The last three months have been some of the worst the multipurpose and project carrier sector has endured in years. The breakbulk and project cargo sector remain weak, with little suggestion that volumes will improve significantly until the end of 2017, according to a recent report published by global shipping consultancy Drewry.
The number of container ships afloat has decreased in the first half of 2014 and could fall on an annual basis this year, for the first time in at least 20 years. Although the total TEU nominal capacity of the global fleet continues to increase by about 6 percent a year, this growth in capacity now comes solely from the increase in average ship size, not from having more ships.
Worldwide perishable reefer trade increased by 52.1 million tonnes between 2002 and 2012, which represents a combined annual growth rate of 3.6 percent, according to Drewry's latest Reefer Shipping Market Annual Review and Forecast.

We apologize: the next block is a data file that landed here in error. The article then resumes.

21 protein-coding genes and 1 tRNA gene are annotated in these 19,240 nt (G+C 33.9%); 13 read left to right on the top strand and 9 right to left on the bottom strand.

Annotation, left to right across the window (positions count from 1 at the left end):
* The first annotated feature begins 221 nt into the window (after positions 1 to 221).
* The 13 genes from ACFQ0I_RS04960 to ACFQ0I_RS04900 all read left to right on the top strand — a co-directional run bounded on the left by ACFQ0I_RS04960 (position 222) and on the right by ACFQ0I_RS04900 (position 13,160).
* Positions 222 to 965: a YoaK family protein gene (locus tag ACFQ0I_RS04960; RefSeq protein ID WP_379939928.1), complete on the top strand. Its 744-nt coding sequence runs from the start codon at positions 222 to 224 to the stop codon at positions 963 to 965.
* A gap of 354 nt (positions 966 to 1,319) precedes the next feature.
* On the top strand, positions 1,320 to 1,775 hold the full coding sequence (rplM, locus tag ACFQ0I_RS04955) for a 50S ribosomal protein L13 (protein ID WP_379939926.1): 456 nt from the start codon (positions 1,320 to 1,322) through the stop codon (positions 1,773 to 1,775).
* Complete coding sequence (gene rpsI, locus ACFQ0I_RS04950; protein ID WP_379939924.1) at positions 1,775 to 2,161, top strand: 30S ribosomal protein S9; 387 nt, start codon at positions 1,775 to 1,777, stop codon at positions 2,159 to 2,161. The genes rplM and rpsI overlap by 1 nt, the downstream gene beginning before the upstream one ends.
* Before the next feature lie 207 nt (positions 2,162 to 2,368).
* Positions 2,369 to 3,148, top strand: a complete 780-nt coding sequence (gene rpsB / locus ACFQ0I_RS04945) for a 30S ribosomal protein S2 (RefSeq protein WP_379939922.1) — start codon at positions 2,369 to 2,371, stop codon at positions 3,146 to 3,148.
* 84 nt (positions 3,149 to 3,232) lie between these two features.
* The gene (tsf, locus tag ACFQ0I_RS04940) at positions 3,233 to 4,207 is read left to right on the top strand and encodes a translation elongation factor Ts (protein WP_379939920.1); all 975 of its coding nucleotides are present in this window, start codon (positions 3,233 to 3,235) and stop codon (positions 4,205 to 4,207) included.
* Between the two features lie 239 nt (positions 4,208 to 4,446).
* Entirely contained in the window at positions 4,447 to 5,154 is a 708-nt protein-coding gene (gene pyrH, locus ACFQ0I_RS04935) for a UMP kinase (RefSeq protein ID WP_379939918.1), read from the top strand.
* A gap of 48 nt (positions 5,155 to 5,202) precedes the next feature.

Seaborne perishable reefer cargo has increased by a CAGR of 3.3 percent (25.6 million tonnes) from 66.8 million tonnes in 2002 to 92.4 million tonnes in 2012.
Drewry's Annual Review of Global Container Terminals Operators shows that PSA International, Hutchison Ports, APM Terminals and DP World remain the big four players in equity TEU and portfolio terms but with varying levels of activity.
Despite attempts by carriers to pull capacity from east-west trade routes, significantly weaker cargo volumes have limited the success of their attempts to lift freight rates for any sustainable periods, according to Drewry Maritime Research's latest Container Forecaster report.
Drewry Maritime Research's latest Annual Review of
Global Container Terminal Operators report shows that whilst some things have remained the same, others have changed significantly with more change to come.
Drewry Maritime Research's latest Container Leasing Industry report indicates that the rental container fleet grew by 10.6 percent during 2011, improving on the 9 percent returned in 2010 and giving a compounded rate of 9.5 percent for the two years combined. Up to 9.5 percent is also being forecasted for 2012, as lease demand is again holding up well.
The world's container equipment fleet grew by 8.5 percent during 2011, taking the global fleet to 31.25 million TEUs, compared to a 7-percent growth in 2010, according to Container Census 2012 - Survey and Forecast of Global Container Units, analysis from Drewry Maritime Research.